Credit-Marginalized Consumers Turn to High-Interest Credit to Cover Emergency Expenses

Emergency expenses are a reality all consumers eventually face — and when economic headwinds and factors like rising prices enter the equation, these unexpected expenses can be burdensome, especially for credit-marginalized and younger consumers. Some consumers’ savings will not be enough to cover the cost of the unexpected, and not all consumers have rainy day savings. In times of adversity, these consumers must opt for other forms of payment, such as credit cards; loans; buy now, pay later (BNPL); and pawnshop loans.56%: Share of consumers who experienced unexpected expenses

PYMNTS found that consumers who have tried BNPL before are twice as likely as the average consumer to prefer it for emergencies. Although the shares are small, this suggests that BNPL is winning over users as an emergency tool. Additionally, credit-marginalized consumers — those consumers who have been rejected for credit at least once in the last year — are also more likely to prefer BNPL for unforeseen costs.

These are just some of the findings detailed in The Credit Accessibility Series: Unexpected Expenses and the Demand for External Financing,” a PYMNTS Intelligence and Sezzle collaboration. This report draws on insights from a survey of 2,521 U.S. consumers conducted between Oct. 10 and Oct. 31 and explores how consumers deal with unforeseen expenses.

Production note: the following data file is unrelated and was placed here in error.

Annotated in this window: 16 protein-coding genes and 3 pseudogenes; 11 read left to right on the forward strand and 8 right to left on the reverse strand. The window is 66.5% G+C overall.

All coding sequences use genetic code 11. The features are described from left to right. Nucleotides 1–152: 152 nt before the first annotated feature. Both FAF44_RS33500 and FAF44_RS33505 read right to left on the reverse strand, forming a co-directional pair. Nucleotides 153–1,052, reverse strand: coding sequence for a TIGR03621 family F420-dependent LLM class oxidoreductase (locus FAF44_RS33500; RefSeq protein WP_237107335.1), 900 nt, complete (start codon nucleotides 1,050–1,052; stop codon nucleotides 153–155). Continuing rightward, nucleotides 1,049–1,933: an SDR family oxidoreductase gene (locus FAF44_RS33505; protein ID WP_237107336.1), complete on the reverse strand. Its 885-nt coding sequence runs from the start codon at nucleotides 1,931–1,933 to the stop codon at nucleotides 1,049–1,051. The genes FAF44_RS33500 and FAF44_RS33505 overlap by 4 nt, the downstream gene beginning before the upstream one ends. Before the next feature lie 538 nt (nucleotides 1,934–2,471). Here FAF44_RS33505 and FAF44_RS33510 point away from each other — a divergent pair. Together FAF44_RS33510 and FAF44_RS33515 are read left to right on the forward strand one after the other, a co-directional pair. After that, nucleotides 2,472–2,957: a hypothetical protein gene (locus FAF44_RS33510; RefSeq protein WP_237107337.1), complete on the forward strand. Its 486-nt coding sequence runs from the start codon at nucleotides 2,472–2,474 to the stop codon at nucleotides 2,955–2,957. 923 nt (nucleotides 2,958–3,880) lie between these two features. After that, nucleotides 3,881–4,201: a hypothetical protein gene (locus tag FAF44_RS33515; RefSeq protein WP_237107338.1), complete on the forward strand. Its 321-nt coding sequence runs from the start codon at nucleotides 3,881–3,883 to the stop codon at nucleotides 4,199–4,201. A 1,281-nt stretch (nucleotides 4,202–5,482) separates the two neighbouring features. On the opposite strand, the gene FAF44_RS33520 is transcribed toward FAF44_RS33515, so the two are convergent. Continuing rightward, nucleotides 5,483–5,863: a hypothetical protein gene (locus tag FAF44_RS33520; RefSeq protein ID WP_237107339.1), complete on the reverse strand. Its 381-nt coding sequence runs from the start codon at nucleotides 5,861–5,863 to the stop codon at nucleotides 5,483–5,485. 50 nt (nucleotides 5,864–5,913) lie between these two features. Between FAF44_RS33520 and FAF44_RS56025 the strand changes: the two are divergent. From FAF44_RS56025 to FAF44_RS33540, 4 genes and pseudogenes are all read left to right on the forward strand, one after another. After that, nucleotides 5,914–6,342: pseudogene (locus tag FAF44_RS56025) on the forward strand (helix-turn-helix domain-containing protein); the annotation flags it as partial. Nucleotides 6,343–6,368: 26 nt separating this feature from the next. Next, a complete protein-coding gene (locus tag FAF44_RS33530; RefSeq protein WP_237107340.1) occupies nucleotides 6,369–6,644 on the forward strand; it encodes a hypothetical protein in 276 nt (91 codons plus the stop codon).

Other findings from the report include the following.

$5,523: Average cost of consumers' biggest unexpected emergency expense in the last yearIn the past year, most Gen Z and credit-marginalized consumers have faced unexpected expenses that cost almost as much as or more than their average savings balances.

Unexpected expenses are straining savings levels, as 56% of all consumers surveyed had a costly and unexpected expense in the past year, averaging $5,500. The situation is worse for Generation Z consumers, 7 in 10 of whom faced unexpected expenses that cost almost as much as or more than their current average savings, and credit-marginalized consumers, 8 in 10 of whom faced unexpected expenses that were as much as or more than their current average savings.

Most consumers used a credit product to cover unexpected expenses costing less than $1,000.

While 36% of consumers used their savings to cover unexpected expenses costing less than $1,000, most used a credit product. Credit cards, cash advance loans, BNPL and overdraft loans topped the list of credit products used. Credit products are not only preferred by consumers facing smaller emergencies but also by those with smaller reserves.

36%: Share of consumers who used their savings to cover unexpected expenses costing less than $1,000More than 80% of credit-marginalized consumers faced further credit access issues due to these unforeseen expenses.

Financial hardship is an ever-present reality for the credit marginalized, and emergencies add to this reality. Survey data supports this statement, as 56% of all consumers and 81% of credit-marginalized consumers who faced unexpected costs in the past year also experienced further credit issues as a result. The primary effect of unforeseen costs is a decline in credit scores.

Although “saving for a rainy day” is advice most consumers consider, savings levels continue to decline due mostly to economic hardship and persistent inflation, and many consumers have to use credit products for unexpected expenses. Download the report to learn more about how U.S. consumers are financing emergency expenses.